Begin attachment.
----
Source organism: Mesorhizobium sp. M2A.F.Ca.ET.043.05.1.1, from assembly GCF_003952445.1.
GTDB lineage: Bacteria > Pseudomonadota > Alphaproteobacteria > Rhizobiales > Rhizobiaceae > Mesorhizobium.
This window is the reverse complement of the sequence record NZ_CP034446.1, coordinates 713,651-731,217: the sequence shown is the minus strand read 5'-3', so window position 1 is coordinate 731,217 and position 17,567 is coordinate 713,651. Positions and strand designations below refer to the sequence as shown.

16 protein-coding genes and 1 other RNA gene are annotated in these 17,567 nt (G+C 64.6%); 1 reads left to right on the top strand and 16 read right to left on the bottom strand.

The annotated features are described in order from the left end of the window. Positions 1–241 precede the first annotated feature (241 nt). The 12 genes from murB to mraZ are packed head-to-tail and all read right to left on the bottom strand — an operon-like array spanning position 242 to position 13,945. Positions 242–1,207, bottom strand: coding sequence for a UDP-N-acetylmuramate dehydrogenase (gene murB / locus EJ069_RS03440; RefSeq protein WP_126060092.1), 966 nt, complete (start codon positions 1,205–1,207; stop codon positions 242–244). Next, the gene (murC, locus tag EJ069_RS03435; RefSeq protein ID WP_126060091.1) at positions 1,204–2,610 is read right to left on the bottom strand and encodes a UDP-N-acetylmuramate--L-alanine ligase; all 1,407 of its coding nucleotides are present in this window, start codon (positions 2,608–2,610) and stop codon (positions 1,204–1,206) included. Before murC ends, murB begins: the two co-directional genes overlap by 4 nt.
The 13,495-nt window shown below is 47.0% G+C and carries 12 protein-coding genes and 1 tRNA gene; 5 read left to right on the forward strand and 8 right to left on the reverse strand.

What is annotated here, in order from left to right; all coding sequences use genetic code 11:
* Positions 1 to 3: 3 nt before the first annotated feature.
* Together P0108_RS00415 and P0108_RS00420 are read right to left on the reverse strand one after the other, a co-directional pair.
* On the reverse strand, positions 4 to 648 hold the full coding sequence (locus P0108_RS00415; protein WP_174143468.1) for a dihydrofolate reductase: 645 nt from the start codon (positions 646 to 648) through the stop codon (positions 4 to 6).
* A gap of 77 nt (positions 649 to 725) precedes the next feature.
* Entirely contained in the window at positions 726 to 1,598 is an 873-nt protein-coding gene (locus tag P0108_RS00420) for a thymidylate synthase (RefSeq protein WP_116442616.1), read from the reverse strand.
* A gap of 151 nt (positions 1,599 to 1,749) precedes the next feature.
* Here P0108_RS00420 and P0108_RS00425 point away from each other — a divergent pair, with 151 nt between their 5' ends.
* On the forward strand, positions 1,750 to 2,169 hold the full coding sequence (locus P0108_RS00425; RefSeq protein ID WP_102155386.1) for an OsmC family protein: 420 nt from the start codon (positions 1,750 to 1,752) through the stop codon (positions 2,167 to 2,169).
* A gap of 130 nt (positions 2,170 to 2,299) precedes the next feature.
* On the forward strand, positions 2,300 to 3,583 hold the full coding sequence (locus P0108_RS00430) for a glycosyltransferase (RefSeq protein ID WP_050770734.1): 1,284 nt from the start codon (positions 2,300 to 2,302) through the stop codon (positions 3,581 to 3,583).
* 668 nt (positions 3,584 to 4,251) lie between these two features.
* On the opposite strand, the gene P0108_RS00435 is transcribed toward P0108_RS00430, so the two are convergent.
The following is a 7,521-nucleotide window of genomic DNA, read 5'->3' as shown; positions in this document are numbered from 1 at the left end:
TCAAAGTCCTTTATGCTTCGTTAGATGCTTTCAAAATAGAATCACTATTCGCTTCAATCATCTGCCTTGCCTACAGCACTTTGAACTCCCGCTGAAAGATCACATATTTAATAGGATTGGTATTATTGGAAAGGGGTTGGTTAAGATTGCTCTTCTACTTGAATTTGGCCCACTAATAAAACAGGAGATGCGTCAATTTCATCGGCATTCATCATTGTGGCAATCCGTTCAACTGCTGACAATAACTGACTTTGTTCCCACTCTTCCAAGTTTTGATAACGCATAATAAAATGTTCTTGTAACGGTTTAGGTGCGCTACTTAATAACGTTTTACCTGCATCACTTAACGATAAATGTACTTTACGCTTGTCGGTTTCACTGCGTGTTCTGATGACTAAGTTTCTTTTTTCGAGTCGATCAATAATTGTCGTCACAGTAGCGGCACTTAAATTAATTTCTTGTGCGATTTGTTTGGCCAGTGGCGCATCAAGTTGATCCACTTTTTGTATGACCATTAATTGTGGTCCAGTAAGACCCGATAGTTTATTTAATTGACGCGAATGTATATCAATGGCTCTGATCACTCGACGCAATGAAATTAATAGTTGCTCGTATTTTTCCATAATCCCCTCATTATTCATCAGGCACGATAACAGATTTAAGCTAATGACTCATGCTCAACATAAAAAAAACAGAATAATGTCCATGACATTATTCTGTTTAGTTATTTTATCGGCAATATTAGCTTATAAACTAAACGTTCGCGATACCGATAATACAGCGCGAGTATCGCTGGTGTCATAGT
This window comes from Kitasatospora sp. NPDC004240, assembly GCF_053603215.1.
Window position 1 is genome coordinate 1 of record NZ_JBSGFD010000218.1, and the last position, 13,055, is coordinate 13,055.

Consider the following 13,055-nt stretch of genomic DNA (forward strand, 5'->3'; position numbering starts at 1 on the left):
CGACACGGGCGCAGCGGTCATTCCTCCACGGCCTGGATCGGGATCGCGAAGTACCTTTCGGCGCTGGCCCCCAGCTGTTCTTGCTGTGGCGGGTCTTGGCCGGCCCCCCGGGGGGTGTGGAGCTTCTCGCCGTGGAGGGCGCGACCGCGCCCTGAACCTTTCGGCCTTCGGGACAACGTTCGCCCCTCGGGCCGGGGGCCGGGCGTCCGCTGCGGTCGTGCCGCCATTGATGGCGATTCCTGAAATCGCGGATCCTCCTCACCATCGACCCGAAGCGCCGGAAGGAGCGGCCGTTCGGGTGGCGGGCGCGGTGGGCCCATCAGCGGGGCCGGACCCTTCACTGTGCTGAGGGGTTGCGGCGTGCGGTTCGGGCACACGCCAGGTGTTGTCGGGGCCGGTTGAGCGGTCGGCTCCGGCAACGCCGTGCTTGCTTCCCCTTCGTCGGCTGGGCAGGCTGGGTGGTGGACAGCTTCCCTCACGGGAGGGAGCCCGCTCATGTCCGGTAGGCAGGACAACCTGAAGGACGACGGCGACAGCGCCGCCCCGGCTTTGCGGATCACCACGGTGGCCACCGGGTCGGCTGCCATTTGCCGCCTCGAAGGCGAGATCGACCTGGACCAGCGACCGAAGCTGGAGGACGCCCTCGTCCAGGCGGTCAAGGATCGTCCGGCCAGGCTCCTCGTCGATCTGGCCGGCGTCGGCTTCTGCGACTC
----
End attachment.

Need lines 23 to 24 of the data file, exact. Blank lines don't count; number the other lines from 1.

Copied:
Window position 1 is genome coordinate 1 of record NZ_JBSGFD010000218.1, and the last position, 13,055, is coordinate 13,055.

Consider the following 13,055-nt stretch of genomic DNA (forward strand, 5'->3'; position numbering starts at 1 on the left):